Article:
DJ Premier once revealed the who made him want to produce
(Credit: Xi WEG)

Old School Archives

DJ Premier once revealed the who made him want to produce

During the 1980s and 1990s, East Coast hip-hop produced some of its best artists. From Nas to Mobb Deep and Lost Boyz, the list is long. However, behind every good artist is a great producer, and there have been a wealth of quality beatmakers, but some are legends. DJ Premier is one of those.

While producers such as Pharrell Williams and Kanye are front and centre, some legends happily operate in the background and, as quiet as they may seem, have significantly impacted the culture. DJ Premier is most definitely one of hip-hop’s secret weapons.

Despite his Texas roots, Premier (real name Christopher Martin) contributed significantly to the wholesome jazz-hop movement that emerged from New York in the late-’80s. Often referred to as ‘Preemo’, the musician is highly respected among the greats of the 1990s and has worked with everyone from Jay-Z to Eminem and even The Notorious B.I.G.

That said, in a 2020 interview, the esteemed audio engineer and beatmaker sat down to discuss his childhood, musical influences and career goals. When asked about the first artist he fell in love with, Martin opened up about his musical exposure to The Jackson 5, unveiling, “My mother is an art teacher. She taught art to me and everyone in our town in Texas. The first time she taught me how to hold a record from the sides, she was like, ‘Here’s a record you’ll probably like.’”

He continued, “We loved anything Motown, from Stevie Wonder to Diana Ross and the Supremes, and this album said Diana Ross Presents the Jackson 5. Michael was six or seven years older than me, but he and Marlon still looked like children. They were always on television doing their moves, and seeing the way Michael could dance as a kid was mind-blowing!”

Martin highlighted how tracks such as ‘I Want You Back’ and ‘Nobody’ were his favourites, but he explained the effect ‘Who’s Loving You’ had on him, disclosing, “It was great live, not no fucking lip-synching. In Texas, we have the Houston Livestock Show and Rodeo every year, and they even played that! They came out in a drop-top Cadillac and cowboy hats, and they were going, ‘Yee-haw!'”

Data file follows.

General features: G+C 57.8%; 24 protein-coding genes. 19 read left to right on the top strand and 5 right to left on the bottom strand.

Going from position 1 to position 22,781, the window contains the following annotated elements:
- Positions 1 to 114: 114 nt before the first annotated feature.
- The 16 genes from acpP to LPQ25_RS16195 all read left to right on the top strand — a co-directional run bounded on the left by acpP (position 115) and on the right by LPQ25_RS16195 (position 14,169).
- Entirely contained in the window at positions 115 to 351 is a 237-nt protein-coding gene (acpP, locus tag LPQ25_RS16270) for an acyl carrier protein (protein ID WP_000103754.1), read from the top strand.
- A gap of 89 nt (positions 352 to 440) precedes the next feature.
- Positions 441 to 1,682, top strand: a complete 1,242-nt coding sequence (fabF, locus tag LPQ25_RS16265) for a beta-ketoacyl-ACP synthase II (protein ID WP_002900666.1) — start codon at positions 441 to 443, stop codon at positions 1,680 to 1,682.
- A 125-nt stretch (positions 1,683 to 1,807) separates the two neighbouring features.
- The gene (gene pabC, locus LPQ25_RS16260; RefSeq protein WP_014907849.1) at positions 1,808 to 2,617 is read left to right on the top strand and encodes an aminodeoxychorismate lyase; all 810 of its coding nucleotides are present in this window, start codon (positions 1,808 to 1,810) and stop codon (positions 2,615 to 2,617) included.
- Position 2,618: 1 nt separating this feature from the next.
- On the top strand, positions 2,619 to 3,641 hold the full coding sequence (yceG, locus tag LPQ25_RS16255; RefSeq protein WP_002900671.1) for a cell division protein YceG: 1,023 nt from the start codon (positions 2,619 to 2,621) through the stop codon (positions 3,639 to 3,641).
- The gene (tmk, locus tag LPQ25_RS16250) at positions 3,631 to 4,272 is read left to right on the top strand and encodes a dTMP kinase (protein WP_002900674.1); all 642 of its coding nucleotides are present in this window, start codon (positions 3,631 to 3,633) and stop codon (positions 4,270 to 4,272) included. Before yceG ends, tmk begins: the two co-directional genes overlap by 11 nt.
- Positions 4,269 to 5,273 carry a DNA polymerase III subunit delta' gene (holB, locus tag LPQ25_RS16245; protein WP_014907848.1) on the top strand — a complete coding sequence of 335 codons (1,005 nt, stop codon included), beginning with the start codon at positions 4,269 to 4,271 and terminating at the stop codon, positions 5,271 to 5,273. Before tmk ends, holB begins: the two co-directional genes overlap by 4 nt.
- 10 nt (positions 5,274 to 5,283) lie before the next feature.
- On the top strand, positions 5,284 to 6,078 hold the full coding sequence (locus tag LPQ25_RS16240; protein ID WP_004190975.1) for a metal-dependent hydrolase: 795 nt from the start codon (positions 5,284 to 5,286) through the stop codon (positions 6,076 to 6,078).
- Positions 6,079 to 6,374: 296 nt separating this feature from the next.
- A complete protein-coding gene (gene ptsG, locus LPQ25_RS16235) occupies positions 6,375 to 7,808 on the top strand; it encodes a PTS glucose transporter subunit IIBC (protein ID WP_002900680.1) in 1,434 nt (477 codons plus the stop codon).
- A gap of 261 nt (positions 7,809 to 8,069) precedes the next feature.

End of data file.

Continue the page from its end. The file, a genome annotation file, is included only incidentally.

As he continued to elaborate on the prominence of funk in his household, Martin explained to Pitchfork how acts such as Bootsy Collins and Parliament-Funkadelic ruled the airwaves of Black America in the late 1970s and 1980s. However, as he talked about his musical influences, he opened up about hip-hop and how he fell in love with the culture.

When asked who inspired him to begin producing hip-hop beats, Premier delved into the 1980s and explained that Run-D.M.C. played our homecoming at Prairie View A&M University. During the opening act and in between sets, they were playing Red Alert off the radio, and I heard them play ‘The Bridge’ by MC Shan. I thought it was called ‘The Breaks’ because it sounded like he was saying ‘The breaks, the breaks, the breaks’ instead of ‘The bridge.’”

He continued, “The original [sampled] song was called ‘Scratchin’, and I didn’t know Marley Marl took that record, made it go in reverse, and pitched it down. The beat was hard, and it had a lot of reverb. As simple as it was, it blew me away. I was already a Marley Marl fan, but he had been doing drum machine stuff, and now he was sampling. That’s when I was like, ‘I gotta go to New York. I gotta be a part of this.’”

As he concluded the interview, he admitted that he wouldn’t be a prominent figure in hip-hop if it weren’t for Marley Marl and the Juice Crew. Humbly, the producer revealed that it was the ‘Bridge Wars’ that drew him in. Martin disclosed how the excitement and intensity of the battle as well as the quality of the music, trumped that of Bootsy Collins and made him a child of New York hip-hop.